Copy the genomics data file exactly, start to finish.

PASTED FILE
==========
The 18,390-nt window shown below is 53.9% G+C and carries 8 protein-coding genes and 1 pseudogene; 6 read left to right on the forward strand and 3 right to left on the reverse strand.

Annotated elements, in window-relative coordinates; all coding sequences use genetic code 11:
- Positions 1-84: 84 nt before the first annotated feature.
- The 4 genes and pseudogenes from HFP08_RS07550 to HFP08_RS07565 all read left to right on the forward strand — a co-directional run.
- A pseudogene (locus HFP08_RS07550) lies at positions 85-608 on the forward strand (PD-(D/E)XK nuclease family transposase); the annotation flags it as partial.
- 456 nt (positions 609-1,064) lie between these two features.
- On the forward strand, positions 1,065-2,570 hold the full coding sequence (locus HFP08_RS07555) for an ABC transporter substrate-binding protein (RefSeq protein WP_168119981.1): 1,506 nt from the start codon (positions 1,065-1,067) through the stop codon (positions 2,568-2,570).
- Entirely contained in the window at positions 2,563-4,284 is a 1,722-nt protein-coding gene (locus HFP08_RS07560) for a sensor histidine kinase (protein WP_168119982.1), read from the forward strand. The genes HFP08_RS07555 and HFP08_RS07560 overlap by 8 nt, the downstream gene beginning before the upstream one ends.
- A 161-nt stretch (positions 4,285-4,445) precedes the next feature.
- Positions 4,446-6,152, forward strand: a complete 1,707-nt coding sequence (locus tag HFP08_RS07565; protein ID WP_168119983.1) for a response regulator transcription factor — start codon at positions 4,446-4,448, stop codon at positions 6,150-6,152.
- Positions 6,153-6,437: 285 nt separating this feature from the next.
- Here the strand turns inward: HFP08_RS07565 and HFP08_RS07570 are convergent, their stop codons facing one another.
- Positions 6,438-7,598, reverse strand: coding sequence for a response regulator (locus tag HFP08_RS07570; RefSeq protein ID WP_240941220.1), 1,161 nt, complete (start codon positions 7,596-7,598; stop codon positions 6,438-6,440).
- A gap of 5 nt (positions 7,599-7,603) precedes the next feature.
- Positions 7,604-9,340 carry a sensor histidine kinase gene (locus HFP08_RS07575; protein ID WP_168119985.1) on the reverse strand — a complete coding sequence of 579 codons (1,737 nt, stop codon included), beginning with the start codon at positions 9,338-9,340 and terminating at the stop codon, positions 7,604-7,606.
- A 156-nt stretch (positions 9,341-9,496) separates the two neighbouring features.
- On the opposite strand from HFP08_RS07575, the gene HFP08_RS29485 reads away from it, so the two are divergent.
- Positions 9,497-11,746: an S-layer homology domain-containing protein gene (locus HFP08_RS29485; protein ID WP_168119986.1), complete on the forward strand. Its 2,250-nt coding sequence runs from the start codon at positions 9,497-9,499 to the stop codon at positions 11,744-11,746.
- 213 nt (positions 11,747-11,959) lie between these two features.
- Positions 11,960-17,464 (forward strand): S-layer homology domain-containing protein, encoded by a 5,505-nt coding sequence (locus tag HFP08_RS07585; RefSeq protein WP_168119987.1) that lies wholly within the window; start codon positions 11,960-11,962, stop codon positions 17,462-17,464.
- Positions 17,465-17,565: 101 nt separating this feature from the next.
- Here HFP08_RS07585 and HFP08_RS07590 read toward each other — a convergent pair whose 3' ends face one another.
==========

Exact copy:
The 18,390-nt window shown below is 53.9% G+C and carries 8 protein-coding genes and 1 pseudogene; 6 read left to right on the forward strand and 3 right to left on the reverse strand.

Annotated elements, in window-relative coordinates; all coding sequences use genetic code 11:
- Positions 1-84: 84 nt before the first annotated feature.
- The 4 genes and pseudogenes from HFP08_RS07550 to HFP08_RS07565 all read left to right on the forward strand — a co-directional run.
- A pseudogene (locus HFP08_RS07550) lies at positions 85-608 on the forward strand (PD-(D/E)XK nuclease family transposase); the annotation flags it as partial.
- 456 nt (positions 609-1,064) lie between these two features.
- On the forward strand, positions 1,065-2,570 hold the full coding sequence (locus HFP08_RS07555) for an ABC transporter substrate-binding protein (RefSeq protein WP_168119981.1): 1,506 nt from the start codon (positions 1,065-1,067) through the stop codon (positions 2,568-2,570).
- Entirely contained in the window at positions 2,563-4,284 is a 1,722-nt protein-coding gene (locus HFP08_RS07560) for a sensor histidine kinase (protein WP_168119982.1), read from the forward strand. The genes HFP08_RS07555 and HFP08_RS07560 overlap by 8 nt, the downstream gene beginning before the upstream one ends.
- A 161-nt stretch (positions 4,285-4,445) precedes the next feature.
- Positions 4,446-6,152, forward strand: a complete 1,707-nt coding sequence (locus tag HFP08_RS07565; protein ID WP_168119983.1) for a response regulator transcription factor — start codon at positions 4,446-4,448, stop codon at positions 6,150-6,152.
- Positions 6,153-6,437: 285 nt separating this feature from the next.
- Here the strand turns inward: HFP08_RS07565 and HFP08_RS07570 are convergent, their stop codons facing one another.
- Positions 6,438-7,598, reverse strand: coding sequence for a response regulator (locus tag HFP08_RS07570; RefSeq protein ID WP_240941220.1), 1,161 nt, complete (start codon positions 7,596-7,598; stop codon positions 6,438-6,440).
- A gap of 5 nt (positions 7,599-7,603) precedes the next feature.
- Positions 7,604-9,340 carry a sensor histidine kinase gene (locus HFP08_RS07575; protein ID WP_168119985.1) on the reverse strand — a complete coding sequence of 579 codons (1,737 nt, stop codon included), beginning with the start codon at positions 9,338-9,340 and terminating at the stop codon, positions 7,604-7,606.
- A 156-nt stretch (positions 9,341-9,496) separates the two neighbouring features.
- On the opposite strand from HFP08_RS07575, the gene HFP08_RS29485 reads away from it, so the two are divergent.
- Positions 9,497-11,746: an S-layer homology domain-containing protein gene (locus HFP08_RS29485; protein ID WP_168119986.1), complete on the forward strand. Its 2,250-nt coding sequence runs from the start codon at positions 9,497-9,499 to the stop codon at positions 11,744-11,746.
- 213 nt (positions 11,747-11,959) lie between these two features.
- Positions 11,960-17,464 (forward strand): S-layer homology domain-containing protein, encoded by a 5,505-nt coding sequence (locus tag HFP08_RS07585; RefSeq protein WP_168119987.1) that lies wholly within the window; start codon positions 11,960-11,962, stop codon positions 17,462-17,464.
- Positions 17,465-17,565: 101 nt separating this feature from the next.
- Here HFP08_RS07585 and HFP08_RS07590 read toward each other — a convergent pair whose 3' ends face one another.